“At the Top” is an idea that I originally had centering around the concept of a serial killer pyramid scheme. I wanted to write a story about a hierarchy of serial killers, however, I ran into a speed bump almost immediately. Pyramid schemes only exist and work because the lower layer always give something to the layer above them, some sort of commodity like currency. What commodity do serial killers possess to be able to provide that would make an interesting and believable story?
Coincidentally enough, the next day I ran into my writing partner Josh Bartylla at work and I posed him my conundrum. After several minutes of conversation we came up with a solution. What if instead of a serial killer pyramid scheme it was an assassin’s pyramid scheme? That way the incentive would exist, and we could nuance it. From there we started adding layers to it, and now the project (which has been named “At the Top”) includes a poignant look at our memories, aging, and the importance of friendship all framed out by Frank Sinatra’s album, “September of my Years.”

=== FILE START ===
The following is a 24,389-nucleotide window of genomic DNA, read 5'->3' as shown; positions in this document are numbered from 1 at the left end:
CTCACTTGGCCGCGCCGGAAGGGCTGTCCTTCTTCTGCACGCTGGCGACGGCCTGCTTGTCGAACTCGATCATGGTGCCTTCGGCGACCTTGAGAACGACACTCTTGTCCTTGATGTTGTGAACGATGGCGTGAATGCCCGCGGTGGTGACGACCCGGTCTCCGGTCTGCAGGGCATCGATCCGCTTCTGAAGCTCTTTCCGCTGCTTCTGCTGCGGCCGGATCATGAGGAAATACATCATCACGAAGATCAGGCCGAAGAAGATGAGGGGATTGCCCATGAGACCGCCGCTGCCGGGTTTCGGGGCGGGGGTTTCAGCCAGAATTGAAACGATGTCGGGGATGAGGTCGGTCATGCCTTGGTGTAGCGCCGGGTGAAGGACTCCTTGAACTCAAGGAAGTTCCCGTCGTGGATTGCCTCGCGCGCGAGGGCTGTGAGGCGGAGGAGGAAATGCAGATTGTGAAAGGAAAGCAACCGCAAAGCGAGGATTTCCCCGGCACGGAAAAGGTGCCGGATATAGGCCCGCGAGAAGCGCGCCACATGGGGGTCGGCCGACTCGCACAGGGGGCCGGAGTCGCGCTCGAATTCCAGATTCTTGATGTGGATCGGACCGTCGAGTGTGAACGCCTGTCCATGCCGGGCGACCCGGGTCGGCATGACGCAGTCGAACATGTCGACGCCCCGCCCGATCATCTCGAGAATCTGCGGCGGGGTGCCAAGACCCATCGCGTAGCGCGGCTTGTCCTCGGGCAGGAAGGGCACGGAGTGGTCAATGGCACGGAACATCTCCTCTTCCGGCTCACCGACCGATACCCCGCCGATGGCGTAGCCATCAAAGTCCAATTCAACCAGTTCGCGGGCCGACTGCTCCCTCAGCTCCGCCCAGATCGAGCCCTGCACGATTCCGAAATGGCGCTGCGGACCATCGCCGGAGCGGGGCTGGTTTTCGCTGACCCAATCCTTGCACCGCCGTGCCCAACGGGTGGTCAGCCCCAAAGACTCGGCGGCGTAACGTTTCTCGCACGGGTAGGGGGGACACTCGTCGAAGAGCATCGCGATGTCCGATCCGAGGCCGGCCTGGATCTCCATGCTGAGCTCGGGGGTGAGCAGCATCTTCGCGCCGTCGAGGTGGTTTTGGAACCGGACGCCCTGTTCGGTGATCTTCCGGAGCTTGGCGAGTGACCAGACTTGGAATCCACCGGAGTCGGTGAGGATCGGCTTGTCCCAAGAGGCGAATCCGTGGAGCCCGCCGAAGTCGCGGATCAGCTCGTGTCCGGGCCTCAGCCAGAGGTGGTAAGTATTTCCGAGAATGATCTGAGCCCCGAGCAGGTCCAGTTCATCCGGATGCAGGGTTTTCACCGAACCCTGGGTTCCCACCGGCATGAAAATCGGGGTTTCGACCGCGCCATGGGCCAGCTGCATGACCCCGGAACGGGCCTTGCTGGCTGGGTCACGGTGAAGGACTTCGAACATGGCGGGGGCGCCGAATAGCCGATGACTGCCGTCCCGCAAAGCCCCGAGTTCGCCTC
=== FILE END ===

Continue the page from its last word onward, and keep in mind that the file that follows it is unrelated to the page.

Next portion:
Check out these opening pages to “At the Top,” which will one day soon be a complete manuscript that Josh and I plan on adapting into a screenplay to submit to Amazon Studios. Cheers.
“At the Top”